In the noughties, car manufacturers wanted to control their own history. They especially wanted to dictate how the public viewed them, and to ensure that only certain opinions and information reached the public. Here are two stories, one about VW and the other about Ford, which undoubtedly resulted in a loss of goodwill, from influential stakeholders.

In a Club VeeDub blogpost,Ken Davis refers to the April 2002 edition of Hot VWs magazine, where it appears that Volkswagen of America wants to suppress its air-cooled heritage, including club use of logos, trade marks and vehicle images, such as Beetle images on club tee shirts or other merchandise. They may not advertise Volkswagen Parts but Parts for Volkswagen is acceptable, if Volkswagen is not written in a VW font. Volkswagen of America forbid dealers from selling any air-cooled parts, servicing air-cooled models or supporting clubs running events featuring air-cooled models.

vw beauty
VW Beetle (image: Wendy Gabis)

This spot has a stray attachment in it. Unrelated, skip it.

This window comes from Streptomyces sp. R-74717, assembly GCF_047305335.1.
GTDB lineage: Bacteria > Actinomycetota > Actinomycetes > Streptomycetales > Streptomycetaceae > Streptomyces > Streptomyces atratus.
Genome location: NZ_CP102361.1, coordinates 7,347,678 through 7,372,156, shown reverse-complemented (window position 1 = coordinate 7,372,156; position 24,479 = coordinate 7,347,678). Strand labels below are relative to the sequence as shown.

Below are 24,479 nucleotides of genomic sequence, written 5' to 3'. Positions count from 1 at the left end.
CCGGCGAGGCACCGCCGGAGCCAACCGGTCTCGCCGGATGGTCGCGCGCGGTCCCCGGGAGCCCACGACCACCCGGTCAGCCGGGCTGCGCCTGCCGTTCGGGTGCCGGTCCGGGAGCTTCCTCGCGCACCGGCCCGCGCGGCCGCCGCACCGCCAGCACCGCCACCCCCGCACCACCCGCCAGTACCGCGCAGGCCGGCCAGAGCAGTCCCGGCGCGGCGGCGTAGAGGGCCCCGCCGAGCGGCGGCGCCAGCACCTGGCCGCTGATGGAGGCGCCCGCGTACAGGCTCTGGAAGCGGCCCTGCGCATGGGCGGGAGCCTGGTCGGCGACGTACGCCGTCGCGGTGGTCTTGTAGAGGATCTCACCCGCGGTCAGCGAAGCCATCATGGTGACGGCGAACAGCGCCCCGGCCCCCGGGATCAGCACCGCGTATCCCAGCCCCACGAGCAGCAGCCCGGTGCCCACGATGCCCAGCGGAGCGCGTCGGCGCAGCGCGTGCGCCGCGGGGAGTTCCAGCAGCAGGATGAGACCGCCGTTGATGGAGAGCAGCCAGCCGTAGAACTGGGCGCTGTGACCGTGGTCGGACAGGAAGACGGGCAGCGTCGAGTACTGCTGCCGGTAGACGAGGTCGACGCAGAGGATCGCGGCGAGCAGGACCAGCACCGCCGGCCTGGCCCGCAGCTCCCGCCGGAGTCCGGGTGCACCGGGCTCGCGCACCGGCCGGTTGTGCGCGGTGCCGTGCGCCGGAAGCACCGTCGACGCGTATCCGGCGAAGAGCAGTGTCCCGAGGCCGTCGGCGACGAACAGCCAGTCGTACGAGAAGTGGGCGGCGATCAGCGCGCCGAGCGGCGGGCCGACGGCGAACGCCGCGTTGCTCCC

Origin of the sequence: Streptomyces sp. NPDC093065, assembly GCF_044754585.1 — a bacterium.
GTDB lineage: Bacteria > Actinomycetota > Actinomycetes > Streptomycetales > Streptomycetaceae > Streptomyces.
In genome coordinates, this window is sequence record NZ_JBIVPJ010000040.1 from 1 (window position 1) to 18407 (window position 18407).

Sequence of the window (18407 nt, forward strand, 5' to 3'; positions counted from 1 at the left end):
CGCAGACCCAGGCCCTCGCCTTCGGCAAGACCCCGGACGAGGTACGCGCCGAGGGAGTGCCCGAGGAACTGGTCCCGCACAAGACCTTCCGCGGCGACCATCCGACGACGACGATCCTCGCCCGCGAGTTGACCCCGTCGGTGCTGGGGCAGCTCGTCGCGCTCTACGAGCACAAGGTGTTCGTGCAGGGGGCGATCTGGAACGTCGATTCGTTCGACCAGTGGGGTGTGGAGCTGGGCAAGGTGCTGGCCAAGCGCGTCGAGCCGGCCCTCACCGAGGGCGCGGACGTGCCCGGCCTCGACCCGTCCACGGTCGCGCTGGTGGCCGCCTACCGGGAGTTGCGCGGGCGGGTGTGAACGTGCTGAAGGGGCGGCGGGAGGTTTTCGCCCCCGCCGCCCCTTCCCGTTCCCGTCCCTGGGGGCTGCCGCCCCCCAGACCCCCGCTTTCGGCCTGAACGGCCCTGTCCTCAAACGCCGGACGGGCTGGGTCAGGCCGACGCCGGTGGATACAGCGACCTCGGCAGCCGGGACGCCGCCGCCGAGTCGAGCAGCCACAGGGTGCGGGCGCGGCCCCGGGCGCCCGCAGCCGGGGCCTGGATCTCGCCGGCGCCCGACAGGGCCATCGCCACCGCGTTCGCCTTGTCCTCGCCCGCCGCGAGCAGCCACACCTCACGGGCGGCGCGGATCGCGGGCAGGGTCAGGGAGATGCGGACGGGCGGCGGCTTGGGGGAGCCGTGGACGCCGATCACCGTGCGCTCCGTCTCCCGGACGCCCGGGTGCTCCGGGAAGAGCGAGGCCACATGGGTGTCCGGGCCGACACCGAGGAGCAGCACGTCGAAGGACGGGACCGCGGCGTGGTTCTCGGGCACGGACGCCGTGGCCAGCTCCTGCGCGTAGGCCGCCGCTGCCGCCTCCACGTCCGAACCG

This Australian VW club also received a letter from Volkswagen of America demanding the club desist from use of the Volkswagen name and logo, and remove any images of air-cooled Volkswagens from its website. The club refused. It apparently has permission from both Volkswagen Group Australia, and the previous importers, TKM/Inchcape, to use the VW name and logo where appropriate, and has received financially support every year without exception since 1988.  They conclude, “At least the US madness does not extend to Australia.”

Ford used a similar ploy some years later. The headline reads, Ford: Car owners are pirates if they distribute pictures of their own cars.

Josh sez [sic],”The folks at BMC (Black Mustang Club) automotive forum wanted to put together a calendar featuring members’ cars, and print it through CafePress. Photos were submitted, the layout was set, and… CafePress notifies the site admin that pictures of Ford cars cannot be printed. Not just Ford logos, not just Mustang logos, the car -as a whole- is a Ford trademark and its image can’t be reproduced without permission.

Flying-Pigs
Flying Pigs Racing’s FORD Mustang. Photo copyright FORD. (image: Roadkill )

So even though Ford has a lineup of enthusiasts who want to show off their Ford cars, the company is bent on alienating them. ‘Them’ being some of the most loyal owners and future buyers that they have. Or rather, that they had, because many have decided that they will not be doing business with Ford again if this matter isn’t resolved.”